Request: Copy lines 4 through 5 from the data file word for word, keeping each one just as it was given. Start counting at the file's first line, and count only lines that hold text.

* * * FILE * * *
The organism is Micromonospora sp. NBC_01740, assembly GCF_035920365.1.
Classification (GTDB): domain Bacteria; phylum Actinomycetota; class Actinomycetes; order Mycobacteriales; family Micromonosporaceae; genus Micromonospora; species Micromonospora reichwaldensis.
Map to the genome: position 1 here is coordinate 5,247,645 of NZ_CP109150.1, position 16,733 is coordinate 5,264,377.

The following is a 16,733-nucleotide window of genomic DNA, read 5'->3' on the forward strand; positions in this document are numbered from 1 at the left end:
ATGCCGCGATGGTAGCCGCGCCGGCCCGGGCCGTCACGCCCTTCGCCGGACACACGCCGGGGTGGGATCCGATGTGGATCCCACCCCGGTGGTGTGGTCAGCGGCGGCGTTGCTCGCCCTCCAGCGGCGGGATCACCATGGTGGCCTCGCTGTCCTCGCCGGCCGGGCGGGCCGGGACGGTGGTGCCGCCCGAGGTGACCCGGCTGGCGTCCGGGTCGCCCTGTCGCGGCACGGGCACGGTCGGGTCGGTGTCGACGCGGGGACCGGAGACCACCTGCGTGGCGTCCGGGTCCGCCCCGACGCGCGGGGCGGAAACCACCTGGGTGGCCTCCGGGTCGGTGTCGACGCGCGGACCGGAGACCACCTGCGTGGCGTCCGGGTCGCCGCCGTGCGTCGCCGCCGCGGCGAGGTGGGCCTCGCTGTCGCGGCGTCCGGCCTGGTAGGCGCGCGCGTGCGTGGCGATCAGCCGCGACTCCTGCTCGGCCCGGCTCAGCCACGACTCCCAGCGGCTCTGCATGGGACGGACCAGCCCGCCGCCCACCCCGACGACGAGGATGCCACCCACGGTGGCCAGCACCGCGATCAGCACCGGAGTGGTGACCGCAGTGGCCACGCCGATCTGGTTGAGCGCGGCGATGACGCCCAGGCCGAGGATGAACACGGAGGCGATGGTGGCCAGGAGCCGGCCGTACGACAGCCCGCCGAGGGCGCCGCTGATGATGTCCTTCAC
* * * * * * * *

The following is a 16,733-nucleotide window of genomic DNA, read 5'->3' on the forward strand; positions in this document are numbered from 1 at the left end:
ATGCCGCGATGGTAGCCGCGCCGGCCCGGGCCGTCACGCCCTTCGCCGGACACACGCCGGGGTGGGATCCGATGTGGATCCCACCCCGGTGGTGTGGTCAGCGGCGGCGTTGCTCGCCCTCCAGCGGCGGGATCACCATGGTGGCCTCGCTGTCCTCGCCGGCCGGGCGGGCCGGGACGGTGGTGCCGCCCGAGGTGACCCGGCTGGCGTCCGGGTCGCCCTGTCGCGGCACGGGCACGGTCGGGTCGGTGTCGACGCGGGGACCGGAGACCACCTGCGTGGCGTCCGGGTCCGCCCCGACGCGCGGGGCGGAAACCACCTGGGTGGCCTCCGGGTCGGTGTCGACGCGCGGACCGGAGACCACCTGCGTGGCGTCCGGGTCGCCGCCGTGCGTCGCCGCCGCGGCGAGGTGGGCCTCGCTGTCGCGGCGTCCGGCCTGGTAGGCGCGCGCGTGCGTGGCGATCAGCCGCGACTCCTGCTCGGCCCGGCTCAGCCACGACTCCCAGCGGCTCTGCATGGGACGGACCAGCCCGCCGCCCACCCCGACGACGAGGATGCCACCCACGGTGGCCAGCACCGCGATCAGCACCGGAGTGGTGACCGCAGTGGCCACGCCGATCTGGTTGAGCGCGGCGATGACGCCCAGGCCGAGGATGAACACGGAGGCGATGGTGGCCAGGAGCCGGCCGTACGACAGCCCGCCGAGGGCGCCGCTGATGATGTCCTTCAC